Medication assisted treatment discontinuation in pregnant and postpartum women with opioid use disorder

Christine Wilder, Daniel Lewis, Theresa Winhusen
Drug and Alcohol Dependence 2015 April 1, 149: 225-31

BACKGROUND: Increasing use of opioids has led to an increase in the number of pregnant and postpartum women in medication assisted treatment (MAT) for opioid use disorder.

METHODS: We (1) conducted a systematic review of published literature on MAT discontinuation (methadone and buprenorphine) in pregnant and postpartum women and (2) determined methadone discontinuation rates in a retrospective cohort (2006-2013) of pregnant and postpartum women in a university affiliated methadone clinic.

RESULTS: We found limited generalizable literature reports of discontinuation rates, with a range of prenatal discontinuation rates from 0 to 33% and rates which spanned various prenatal and postnatal periods from 26 to 64%. In our cohort of 229 women, 251 pregnancies were reported, with a prenatal methadone discontinuation rate of 11.0%. Based on a Cox proportional hazards model controlling for age, pregnancy outcome, and duration of treatment prior to delivery, the probability of methadone discontinuation at or before 6 months postpartum was 56.0%. Duration of methadone treatment prior to delivery was inversely associated with risk for postpartum discontinuation of treatment (HR = 0.98, 95% CI (0.96, 0.99)).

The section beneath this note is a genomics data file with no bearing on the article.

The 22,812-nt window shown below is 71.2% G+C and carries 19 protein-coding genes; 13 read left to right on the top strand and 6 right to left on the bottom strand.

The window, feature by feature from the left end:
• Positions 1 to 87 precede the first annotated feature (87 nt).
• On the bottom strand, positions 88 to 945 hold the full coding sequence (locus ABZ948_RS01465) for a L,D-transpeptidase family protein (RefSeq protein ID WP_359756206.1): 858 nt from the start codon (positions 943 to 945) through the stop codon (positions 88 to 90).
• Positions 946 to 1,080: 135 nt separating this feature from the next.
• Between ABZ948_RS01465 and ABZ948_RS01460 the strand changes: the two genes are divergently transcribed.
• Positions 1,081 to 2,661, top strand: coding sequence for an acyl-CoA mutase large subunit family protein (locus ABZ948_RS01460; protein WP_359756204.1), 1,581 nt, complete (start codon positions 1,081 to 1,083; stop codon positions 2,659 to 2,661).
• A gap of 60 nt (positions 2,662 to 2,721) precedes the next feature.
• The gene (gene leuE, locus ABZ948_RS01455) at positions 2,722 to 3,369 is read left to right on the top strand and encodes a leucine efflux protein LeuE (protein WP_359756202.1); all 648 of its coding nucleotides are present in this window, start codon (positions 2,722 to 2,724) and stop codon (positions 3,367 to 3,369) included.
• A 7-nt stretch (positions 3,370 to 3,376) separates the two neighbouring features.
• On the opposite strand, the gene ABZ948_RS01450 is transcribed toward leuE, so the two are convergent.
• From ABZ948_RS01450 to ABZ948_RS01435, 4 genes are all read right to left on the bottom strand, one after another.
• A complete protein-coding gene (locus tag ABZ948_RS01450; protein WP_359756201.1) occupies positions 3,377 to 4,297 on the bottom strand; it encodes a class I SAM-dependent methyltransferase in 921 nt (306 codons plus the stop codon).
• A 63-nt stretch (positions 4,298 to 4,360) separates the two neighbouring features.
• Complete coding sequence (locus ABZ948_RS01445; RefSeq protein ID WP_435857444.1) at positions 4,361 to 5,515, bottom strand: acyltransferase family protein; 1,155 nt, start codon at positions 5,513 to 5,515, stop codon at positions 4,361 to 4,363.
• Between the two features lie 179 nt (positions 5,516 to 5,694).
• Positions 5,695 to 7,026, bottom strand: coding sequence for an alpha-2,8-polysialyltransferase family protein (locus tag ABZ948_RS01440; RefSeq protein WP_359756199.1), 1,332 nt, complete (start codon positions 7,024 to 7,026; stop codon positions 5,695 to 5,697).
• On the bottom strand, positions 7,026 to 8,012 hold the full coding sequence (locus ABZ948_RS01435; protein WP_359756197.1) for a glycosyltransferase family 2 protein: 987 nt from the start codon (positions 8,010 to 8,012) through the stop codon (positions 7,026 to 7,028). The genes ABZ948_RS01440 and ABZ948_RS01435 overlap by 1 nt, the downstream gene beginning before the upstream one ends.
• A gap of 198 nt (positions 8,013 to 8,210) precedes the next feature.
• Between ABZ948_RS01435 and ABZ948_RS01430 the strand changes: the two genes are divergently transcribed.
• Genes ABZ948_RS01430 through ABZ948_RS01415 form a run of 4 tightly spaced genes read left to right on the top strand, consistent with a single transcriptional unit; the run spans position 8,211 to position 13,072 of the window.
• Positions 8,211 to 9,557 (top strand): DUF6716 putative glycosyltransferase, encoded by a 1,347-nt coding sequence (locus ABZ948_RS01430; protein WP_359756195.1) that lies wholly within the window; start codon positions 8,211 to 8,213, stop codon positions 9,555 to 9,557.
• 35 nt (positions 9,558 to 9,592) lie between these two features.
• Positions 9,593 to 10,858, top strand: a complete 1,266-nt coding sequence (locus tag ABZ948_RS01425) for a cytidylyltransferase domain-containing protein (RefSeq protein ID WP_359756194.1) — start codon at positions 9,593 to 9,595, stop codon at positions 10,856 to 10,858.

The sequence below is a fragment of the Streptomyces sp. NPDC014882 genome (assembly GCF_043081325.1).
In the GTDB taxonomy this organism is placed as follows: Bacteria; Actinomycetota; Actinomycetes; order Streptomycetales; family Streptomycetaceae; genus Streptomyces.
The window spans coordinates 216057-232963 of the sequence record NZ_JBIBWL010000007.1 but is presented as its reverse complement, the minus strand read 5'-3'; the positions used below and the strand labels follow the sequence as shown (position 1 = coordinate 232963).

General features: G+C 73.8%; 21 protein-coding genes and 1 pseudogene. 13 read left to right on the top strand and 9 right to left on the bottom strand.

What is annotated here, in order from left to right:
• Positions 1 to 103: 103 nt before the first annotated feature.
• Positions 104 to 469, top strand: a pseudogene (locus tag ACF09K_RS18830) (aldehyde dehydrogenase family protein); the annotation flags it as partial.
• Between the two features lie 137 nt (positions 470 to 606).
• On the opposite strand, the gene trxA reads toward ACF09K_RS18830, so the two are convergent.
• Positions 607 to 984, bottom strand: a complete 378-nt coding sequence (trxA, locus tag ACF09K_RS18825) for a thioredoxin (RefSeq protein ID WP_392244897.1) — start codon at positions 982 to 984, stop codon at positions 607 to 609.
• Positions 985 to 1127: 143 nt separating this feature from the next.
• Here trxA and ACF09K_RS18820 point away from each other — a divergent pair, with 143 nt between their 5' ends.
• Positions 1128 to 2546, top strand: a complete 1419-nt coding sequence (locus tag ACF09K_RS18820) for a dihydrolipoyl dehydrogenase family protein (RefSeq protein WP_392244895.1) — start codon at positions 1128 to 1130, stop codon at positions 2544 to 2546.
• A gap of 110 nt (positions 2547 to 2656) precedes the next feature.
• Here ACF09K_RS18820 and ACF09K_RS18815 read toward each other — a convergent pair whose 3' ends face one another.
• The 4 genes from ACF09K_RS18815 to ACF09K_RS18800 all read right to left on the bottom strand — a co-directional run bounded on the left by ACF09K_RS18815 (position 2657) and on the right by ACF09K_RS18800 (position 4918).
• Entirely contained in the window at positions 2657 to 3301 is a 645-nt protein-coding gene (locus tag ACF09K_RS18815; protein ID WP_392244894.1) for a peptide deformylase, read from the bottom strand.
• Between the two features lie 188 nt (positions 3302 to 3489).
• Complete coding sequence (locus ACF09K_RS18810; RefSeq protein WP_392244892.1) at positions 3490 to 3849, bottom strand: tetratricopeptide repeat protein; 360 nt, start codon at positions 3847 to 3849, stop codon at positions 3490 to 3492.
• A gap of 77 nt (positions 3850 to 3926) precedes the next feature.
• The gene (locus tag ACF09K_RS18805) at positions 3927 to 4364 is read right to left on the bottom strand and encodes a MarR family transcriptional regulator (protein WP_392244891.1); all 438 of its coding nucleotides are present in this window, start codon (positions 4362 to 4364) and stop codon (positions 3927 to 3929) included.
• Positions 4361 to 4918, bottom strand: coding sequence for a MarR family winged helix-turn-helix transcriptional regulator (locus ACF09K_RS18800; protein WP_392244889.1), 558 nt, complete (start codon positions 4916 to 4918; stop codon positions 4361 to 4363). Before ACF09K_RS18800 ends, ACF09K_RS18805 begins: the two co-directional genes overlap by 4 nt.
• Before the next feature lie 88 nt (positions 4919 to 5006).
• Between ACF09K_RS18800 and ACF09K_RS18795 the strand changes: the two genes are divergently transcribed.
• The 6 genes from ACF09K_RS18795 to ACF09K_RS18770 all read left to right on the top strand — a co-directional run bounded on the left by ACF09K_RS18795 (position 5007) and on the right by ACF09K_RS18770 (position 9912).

CONCLUSIONS: We conclude that the postpartum period is a time of increased risk for discontinuation of MAT. More accurate assessment of rates of pre- and postpartum MAT discontinuation, as well as further investigation of factors affecting these rates, is warranted. Development and testing of interventions to encourage early prenatal enrollment in MAT and improve postnatal retention in MAT would benefit pregnant women and new mothers with opioid use disorder.

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